Just as the sender, receiver, message and their interactions are essential elements in effective communication, the leader, follower, situation and their interactions are critical elements in contemporary organizations. Research and sponsored program administrators often are middle managers in complex organizations. Therefore, they need to be effective leaders and effective followers simultaneously.
One Saga Corp. executive was quoted saying, "Most people fail in jobs because they lack followership skills" (Newstrom & Davis, 1993). The authors describe desirable "followership" behaviors as: (a) not competing with the leader for the limelight; (b) being a loyal and supportive team player; (c) not being a "yes" person, automatically agreeing with anything; (d) acting as the devil's advocate by asking penetrating questions; (e) questioning to gain understanding of the leader's ideas, values, and actions; and (f) anticipating potential problems and preventing them. Many of us in sponsored program administration probably reached middle management positions because we consciously or unconsciously developed these followership skills. As we rise in the ranks of our organization, we should not abandon these abilities; rather, we should teach effective followership skills to our subordinates by example in our interactions with superiors.
Our leadership role becomes increasingly important to future success, both for us professionally and for our respective organizations. As we progress through our organization's management structure, the number of our followers and the spheres of our influence will most certainly increase, bringing new demands on our leadership.
Thousands of articles and texts have addressed the topic of effective leadership. However, classical theories should still be considered by today's leaders to "harness human energy to organizational requirements," as Douglas McGregor wrote in 1957 (Boone & Bowen, 1987). These include Theory X (the carrot-and-stick approach to managing workers) and Theory Y (participatory management, emphasizing worker and organization shared interests). The autocratic management views associated with Theory X are still encountered today in more conservative organizations and fields. Management approaches related to McGregor's Theory Y, such as those outlined by Peter Drucker in Management By Objectives (Boone & Bowen, 1987), still prevail in both the public and private sectors.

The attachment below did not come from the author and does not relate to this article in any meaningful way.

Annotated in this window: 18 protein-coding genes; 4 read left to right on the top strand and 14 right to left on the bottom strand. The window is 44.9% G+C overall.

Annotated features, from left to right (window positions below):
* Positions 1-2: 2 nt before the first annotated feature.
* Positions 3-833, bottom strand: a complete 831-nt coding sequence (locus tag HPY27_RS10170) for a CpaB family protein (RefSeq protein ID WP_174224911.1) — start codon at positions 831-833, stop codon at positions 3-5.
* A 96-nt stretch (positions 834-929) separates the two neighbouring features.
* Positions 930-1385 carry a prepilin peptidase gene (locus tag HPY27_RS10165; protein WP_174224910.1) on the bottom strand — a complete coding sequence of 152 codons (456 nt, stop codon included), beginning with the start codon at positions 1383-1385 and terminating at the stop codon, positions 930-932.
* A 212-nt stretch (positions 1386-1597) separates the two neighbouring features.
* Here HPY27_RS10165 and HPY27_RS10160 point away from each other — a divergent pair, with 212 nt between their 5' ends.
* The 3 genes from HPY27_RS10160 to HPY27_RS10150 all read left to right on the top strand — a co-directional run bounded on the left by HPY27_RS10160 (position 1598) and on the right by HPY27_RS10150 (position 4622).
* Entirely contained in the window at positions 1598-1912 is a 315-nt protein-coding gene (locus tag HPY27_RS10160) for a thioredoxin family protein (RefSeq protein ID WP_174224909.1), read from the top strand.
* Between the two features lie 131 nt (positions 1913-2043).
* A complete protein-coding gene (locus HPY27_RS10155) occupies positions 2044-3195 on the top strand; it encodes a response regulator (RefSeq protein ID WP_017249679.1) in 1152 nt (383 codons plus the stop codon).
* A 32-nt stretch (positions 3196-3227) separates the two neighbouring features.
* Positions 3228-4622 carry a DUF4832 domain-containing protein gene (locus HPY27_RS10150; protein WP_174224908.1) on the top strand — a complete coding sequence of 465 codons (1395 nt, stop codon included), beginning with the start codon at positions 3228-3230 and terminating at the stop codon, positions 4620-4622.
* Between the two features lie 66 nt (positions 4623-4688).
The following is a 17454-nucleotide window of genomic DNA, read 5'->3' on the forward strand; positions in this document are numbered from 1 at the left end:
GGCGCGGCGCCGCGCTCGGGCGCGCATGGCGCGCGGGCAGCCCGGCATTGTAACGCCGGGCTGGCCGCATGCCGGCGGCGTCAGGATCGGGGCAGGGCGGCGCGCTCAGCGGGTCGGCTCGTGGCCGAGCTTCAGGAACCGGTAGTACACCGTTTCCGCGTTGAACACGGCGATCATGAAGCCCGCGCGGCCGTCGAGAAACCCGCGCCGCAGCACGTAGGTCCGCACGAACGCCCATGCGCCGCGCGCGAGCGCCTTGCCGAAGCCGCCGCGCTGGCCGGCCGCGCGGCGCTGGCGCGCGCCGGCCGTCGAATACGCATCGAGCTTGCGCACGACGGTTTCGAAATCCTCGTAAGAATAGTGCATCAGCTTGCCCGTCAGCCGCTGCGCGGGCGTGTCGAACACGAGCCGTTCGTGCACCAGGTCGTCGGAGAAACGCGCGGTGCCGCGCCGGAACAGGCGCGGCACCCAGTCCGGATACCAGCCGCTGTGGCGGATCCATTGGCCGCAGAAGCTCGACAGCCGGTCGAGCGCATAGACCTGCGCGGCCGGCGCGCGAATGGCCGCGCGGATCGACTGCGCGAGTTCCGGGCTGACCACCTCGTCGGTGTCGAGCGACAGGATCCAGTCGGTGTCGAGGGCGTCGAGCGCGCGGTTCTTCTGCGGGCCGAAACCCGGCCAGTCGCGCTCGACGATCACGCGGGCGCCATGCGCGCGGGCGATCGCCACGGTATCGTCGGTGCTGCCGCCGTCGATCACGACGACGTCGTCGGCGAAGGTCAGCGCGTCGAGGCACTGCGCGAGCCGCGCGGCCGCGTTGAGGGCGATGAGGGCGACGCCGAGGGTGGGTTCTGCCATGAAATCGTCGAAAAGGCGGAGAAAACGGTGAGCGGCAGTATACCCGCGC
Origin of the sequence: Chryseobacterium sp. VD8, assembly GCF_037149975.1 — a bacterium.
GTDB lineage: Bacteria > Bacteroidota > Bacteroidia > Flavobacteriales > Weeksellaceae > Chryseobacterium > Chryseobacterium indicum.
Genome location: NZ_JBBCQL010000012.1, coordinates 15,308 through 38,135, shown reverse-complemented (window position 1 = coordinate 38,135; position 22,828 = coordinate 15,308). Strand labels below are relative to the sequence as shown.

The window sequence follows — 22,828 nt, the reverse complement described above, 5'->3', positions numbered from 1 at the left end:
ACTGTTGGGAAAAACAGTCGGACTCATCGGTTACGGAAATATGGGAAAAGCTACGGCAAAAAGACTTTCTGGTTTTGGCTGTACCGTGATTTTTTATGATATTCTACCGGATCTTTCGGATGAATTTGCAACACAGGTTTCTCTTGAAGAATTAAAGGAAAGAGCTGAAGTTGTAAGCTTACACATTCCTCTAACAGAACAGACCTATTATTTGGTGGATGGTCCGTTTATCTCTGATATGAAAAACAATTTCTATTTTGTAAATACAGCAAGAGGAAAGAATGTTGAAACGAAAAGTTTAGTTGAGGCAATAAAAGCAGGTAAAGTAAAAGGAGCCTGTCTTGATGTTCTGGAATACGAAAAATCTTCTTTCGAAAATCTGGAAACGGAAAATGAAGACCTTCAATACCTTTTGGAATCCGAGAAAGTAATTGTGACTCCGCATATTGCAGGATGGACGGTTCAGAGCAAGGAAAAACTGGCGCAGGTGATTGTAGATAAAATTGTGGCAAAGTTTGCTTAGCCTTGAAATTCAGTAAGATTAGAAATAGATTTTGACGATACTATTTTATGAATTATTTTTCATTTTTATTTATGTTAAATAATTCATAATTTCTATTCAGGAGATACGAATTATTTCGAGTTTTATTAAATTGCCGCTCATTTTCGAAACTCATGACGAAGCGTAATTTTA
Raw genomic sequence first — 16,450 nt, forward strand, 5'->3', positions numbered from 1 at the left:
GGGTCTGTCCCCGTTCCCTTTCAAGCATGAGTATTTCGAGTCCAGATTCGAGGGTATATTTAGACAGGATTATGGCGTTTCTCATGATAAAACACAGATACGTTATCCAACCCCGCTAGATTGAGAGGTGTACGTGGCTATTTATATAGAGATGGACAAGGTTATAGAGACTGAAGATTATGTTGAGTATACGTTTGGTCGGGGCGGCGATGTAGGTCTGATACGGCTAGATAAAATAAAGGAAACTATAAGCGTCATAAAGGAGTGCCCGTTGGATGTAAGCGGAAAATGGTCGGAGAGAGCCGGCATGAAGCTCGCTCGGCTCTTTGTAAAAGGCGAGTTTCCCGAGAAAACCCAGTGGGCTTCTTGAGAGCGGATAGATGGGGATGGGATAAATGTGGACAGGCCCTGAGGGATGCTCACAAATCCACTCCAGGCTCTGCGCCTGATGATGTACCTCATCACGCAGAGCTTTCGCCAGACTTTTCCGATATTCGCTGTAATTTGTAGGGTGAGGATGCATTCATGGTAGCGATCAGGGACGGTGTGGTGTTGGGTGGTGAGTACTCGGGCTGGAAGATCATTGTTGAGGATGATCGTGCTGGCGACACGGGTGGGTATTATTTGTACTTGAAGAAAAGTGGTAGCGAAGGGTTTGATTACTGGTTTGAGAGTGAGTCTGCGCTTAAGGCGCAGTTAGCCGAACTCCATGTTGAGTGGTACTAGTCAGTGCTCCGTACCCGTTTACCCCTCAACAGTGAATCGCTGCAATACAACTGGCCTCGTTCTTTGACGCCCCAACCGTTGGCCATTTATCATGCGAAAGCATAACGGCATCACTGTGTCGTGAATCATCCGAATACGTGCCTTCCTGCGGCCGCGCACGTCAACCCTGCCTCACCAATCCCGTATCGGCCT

Organizations also operate under what has been called Theory Z, whose roots are in John Deming's management behavior theory and Japanese management techniques, popularized in the United States by William Ouchi and others in the 1980s (Grant & Hoover, 1994; Boone & Bowen, 1987). Among other things, Theory Z recommends long-term and holistic valuing of workers as keys to high-quality productivity. The Total Quality Management programs popular in public and private organizations in recent years found roots in Deming and Ouchi and Theory Z.
A number of social science researchers have attempted to determine the critical traits of effective leaders. Newstrom and Davis (1993), for example, list: (a) high personal drive, (b) desire to lead, (c) personal integrity, (d) self-confidence, (e) analytical ability/sound judgment, (f) knowledge of organization/industry/technology, (g) charisma, (h) creativity, and (i) flexibility. Edwin Ghiselli, in an examination of 300 business managers, found the following traits were just as prominent: (a) supervisory ability/ability to delegate; (b) occupational achievement and motivation to achieve; (c) intelligence, reasoning, judgment; (d) decisiveness and problem solving; (e) self-assurance; and (f) initiative, self-starting, and self-directed (Grant & Hoover, 1994). In a treatise on public administration, Grant and Hoover state that different research has shown related traits as important, including: (a) persistence, (b) mental energy, (c) integrity, (d) persuasiveness, (e) ability to handle people, (f) self-confidence, (g) mental and physical endurance, (h) enthusiasm, (i) sense of responsibility, and (j) desire to achieve. …